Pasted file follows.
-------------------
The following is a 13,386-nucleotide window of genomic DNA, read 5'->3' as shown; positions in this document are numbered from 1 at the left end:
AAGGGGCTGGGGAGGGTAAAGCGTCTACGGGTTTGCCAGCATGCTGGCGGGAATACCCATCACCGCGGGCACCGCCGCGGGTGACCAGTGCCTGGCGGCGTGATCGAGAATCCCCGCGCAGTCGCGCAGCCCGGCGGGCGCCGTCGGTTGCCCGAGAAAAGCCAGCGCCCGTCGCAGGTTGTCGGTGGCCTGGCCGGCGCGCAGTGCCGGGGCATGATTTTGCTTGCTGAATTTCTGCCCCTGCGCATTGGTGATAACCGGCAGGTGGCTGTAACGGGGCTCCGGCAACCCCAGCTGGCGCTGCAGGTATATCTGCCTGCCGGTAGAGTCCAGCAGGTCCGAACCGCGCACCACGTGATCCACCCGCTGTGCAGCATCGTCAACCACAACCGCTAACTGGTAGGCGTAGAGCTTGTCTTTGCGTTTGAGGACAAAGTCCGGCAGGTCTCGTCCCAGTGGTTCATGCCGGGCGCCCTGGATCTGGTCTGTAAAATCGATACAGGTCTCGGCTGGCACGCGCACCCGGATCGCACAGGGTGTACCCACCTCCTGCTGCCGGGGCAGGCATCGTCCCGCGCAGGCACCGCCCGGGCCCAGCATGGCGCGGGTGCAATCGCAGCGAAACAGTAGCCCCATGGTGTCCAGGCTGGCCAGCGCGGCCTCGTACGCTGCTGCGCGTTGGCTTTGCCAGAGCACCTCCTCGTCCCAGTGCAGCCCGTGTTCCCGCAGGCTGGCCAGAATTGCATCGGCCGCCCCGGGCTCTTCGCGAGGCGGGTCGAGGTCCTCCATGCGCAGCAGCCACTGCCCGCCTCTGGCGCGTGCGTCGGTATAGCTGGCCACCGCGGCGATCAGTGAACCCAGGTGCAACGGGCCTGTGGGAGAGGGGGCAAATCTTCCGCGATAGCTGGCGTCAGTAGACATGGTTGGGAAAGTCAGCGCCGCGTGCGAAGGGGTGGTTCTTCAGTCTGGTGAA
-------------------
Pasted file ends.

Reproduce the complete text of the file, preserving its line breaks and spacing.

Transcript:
The following is a 13,386-nucleotide window of genomic DNA, read 5'->3' as shown; positions in this document are numbered from 1 at the left end:
AAGGGGCTGGGGAGGGTAAAGCGTCTACGGGTTTGCCAGCATGCTGGCGGGAATACCCATCACCGCGGGCACCGCCGCGGGTGACCAGTGCCTGGCGGCGTGATCGAGAATCCCCGCGCAGTCGCGCAGCCCGGCGGGCGCCGTCGGTTGCCCGAGAAAAGCCAGCGCCCGTCGCAGGTTGTCGGTGGCCTGGCCGGCGCGCAGTGCCGGGGCATGATTTTGCTTGCTGAATTTCTGCCCCTGCGCATTGGTGATAACCGGCAGGTGGCTGTAACGGGGCTCCGGCAACCCCAGCTGGCGCTGCAGGTATATCTGCCTGCCGGTAGAGTCCAGCAGGTCCGAACCGCGCACCACGTGATCCACCCGCTGTGCAGCATCGTCAACCACAACCGCTAACTGGTAGGCGTAGAGCTTGTCTTTGCGTTTGAGGACAAAGTCCGGCAGGTCTCGTCCCAGTGGTTCATGCCGGGCGCCCTGGATCTGGTCTGTAAAATCGATACAGGTCTCGGCTGGCACGCGCACCCGGATCGCACAGGGTGTACCCACCTCCTGCTGCCGGGGCAGGCATCGTCCCGCGCAGGCACCGCCCGGGCCCAGCATGGCGCGGGTGCAATCGCAGCGAAACAGTAGCCCCATGGTGTCCAGGCTGGCCAGCGCGGCCTCGTACGCTGCTGCGCGTTGGCTTTGCCAGAGCACCTCCTCGTCCCAGTGCAGCCCGTGTTCCCGCAGGCTGGCCAGAATTGCATCGGCCGCCCCGGGCTCTTCGCGAGGCGGGTCGAGGTCCTCCATGCGCAGCAGCCACTGCCCGCCTCTGGCGCGTGCGTCGGTATAGCTGGCCACCGCGGCGATCAGTGAACCCAGGTGCAACGGGCCTGTGGGAGAGGGGGCAAATCTTCCGCGATAGCTGGCGTCAGTAGACATGGTTGGGAAAGTCAGCGCCGCGTGCGAAGGGGTGGTTCTTCAGTCTGGTGAA